How many times have you read “The Lord of the Rings?” David Marchese asked Stephen Colbert in a recent New York Times interview.
I lost count at 50. I am in the middle of a 180-hour lecture series by Corey Olsen, the Tolkien professor, who goes through it page by page. Almost every night I listen to about 15 minutes of a lecture.
There I found a variety of delightful Tolkien lectures and forums. The lectures are straight up, and on a variety of things from The Hobbit to The Lord of the Rings to other olde favorites like Beowulf. The forums include recorded online classes in which the students submit questions to be answered in depth by Professor Olsen.
But now, having listened as far as The Prancing Pony, I realize that by watching the movies every year as I do, I have missed so much more of the source material. So here I am, once more re-reading The Fellowship of the Ring for the howevermany times it has been since I first stumbled into the Shire.
Currently, since the Forum has just left the Barrow Downs, I have abandoned it for the lectures, which have centered on The Hobbit but recently took a side trip to discuss whether or not Balrogs have wings and who in the world is Tom Bombadil. (Best answer: he is.) In my reading, I have just reached his house, so it won’t be long until the forum and I will be in lock step.
I have often said that I don’t believe in god, but I do believe in religion, because religion actually exists, and if I have a religion of my own, it is made up from the writings of Joseph Campbell and J.R.R. Tolkien, but don’t tell them that. I think they would be appalled.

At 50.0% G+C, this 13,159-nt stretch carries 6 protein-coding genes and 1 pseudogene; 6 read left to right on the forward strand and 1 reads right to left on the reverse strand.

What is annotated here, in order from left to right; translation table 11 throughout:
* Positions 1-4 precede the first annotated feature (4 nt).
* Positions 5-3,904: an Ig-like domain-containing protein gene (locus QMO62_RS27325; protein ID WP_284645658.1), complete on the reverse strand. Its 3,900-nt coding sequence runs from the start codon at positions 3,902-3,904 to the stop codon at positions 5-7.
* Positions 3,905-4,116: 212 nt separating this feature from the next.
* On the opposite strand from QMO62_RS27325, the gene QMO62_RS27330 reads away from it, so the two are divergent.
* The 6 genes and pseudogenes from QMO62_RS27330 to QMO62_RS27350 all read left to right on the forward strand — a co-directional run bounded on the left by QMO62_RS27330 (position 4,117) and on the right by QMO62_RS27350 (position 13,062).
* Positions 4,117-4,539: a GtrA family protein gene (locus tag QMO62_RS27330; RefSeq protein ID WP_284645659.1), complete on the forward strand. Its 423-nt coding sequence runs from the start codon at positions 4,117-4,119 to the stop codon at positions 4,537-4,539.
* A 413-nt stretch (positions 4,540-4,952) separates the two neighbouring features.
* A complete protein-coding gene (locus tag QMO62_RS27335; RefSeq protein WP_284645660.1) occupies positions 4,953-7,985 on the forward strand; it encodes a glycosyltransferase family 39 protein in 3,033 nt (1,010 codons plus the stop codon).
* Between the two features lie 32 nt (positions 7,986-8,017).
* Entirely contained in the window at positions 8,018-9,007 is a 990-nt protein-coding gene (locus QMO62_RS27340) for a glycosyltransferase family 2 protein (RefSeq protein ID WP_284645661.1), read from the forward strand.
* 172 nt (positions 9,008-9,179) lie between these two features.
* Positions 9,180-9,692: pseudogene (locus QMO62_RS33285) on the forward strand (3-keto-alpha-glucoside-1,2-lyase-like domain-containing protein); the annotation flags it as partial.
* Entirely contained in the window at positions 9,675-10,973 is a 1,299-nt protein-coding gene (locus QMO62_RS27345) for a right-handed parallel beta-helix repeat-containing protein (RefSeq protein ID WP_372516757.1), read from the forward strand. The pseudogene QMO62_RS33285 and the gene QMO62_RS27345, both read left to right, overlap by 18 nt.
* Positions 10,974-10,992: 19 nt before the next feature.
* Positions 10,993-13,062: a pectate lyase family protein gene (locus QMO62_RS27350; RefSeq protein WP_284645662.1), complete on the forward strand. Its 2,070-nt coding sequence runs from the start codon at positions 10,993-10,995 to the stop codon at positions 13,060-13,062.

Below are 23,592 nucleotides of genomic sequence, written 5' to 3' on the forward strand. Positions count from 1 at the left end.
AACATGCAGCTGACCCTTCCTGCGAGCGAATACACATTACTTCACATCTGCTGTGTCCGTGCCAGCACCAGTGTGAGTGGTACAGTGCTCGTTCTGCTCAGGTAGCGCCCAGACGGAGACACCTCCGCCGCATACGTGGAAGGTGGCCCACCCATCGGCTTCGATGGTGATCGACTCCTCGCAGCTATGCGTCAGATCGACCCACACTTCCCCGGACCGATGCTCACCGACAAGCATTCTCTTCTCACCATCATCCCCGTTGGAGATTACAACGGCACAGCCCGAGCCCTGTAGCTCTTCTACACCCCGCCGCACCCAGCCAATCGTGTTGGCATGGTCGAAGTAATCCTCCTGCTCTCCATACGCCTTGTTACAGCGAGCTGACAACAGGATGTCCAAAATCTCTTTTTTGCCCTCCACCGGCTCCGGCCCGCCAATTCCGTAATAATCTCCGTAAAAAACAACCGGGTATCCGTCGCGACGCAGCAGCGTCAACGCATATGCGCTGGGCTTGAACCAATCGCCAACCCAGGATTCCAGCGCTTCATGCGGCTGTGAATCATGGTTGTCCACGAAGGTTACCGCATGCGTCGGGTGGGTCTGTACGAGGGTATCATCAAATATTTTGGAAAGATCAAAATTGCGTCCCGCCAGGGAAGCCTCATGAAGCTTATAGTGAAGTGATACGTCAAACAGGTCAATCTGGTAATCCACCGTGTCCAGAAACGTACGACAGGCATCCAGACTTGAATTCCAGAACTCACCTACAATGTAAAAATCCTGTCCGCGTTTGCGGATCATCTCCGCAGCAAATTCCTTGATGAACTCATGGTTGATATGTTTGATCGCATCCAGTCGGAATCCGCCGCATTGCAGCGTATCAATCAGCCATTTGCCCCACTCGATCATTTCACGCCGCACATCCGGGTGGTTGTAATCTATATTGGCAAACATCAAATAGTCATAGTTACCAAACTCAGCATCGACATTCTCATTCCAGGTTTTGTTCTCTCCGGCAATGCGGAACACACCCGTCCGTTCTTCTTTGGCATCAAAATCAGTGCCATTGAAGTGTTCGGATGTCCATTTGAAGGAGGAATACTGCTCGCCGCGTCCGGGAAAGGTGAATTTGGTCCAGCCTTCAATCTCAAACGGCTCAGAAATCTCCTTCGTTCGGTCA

Campbell made clear to me the validity of myth and its place in our lives. Tolkien wrote a myth in which ordinary people (hobbits) persevere in ways that others (dwarves, elves and “big men”) can’t always manage, beset as they are with larger questions when sometimes the answers lie right in front of us.
Today we are facing so many big questions, enormous issues, that we would never have wished on our worst enemies, and in the face of them I can offer nothing better than the following conversation from The Fellowship of the Ring:
Frodo: I wish the ring had never come to me. I wish none of this had happened.
Gandalf: So do all who live to see such times. But that is not for them to decide. All we have to decide is what to do with the time that is given to us.
Last night I went to a public forum on the question of impeachment. It was something I could do with the time that remains to me, one very small gesture in the face of one of the great evils currently besetting both our nation and the globe.
Tonight I’ll spend another delightful evening in the company of Tom Bombadil and Goldberry, soaking up as much of the joy of life as I can to hold me in whatever dark days lie ahead.
Now let the song begin! Let us sing together
Of sun, stars, moon and mist, rain and cloudy weather,
Light on the budding leaf, dew on the feather,
Wind on the open hill, bells on the heather,
Reeds by the shady pool, lilies on the water:
Old Tom Bombadil and the River-daughter!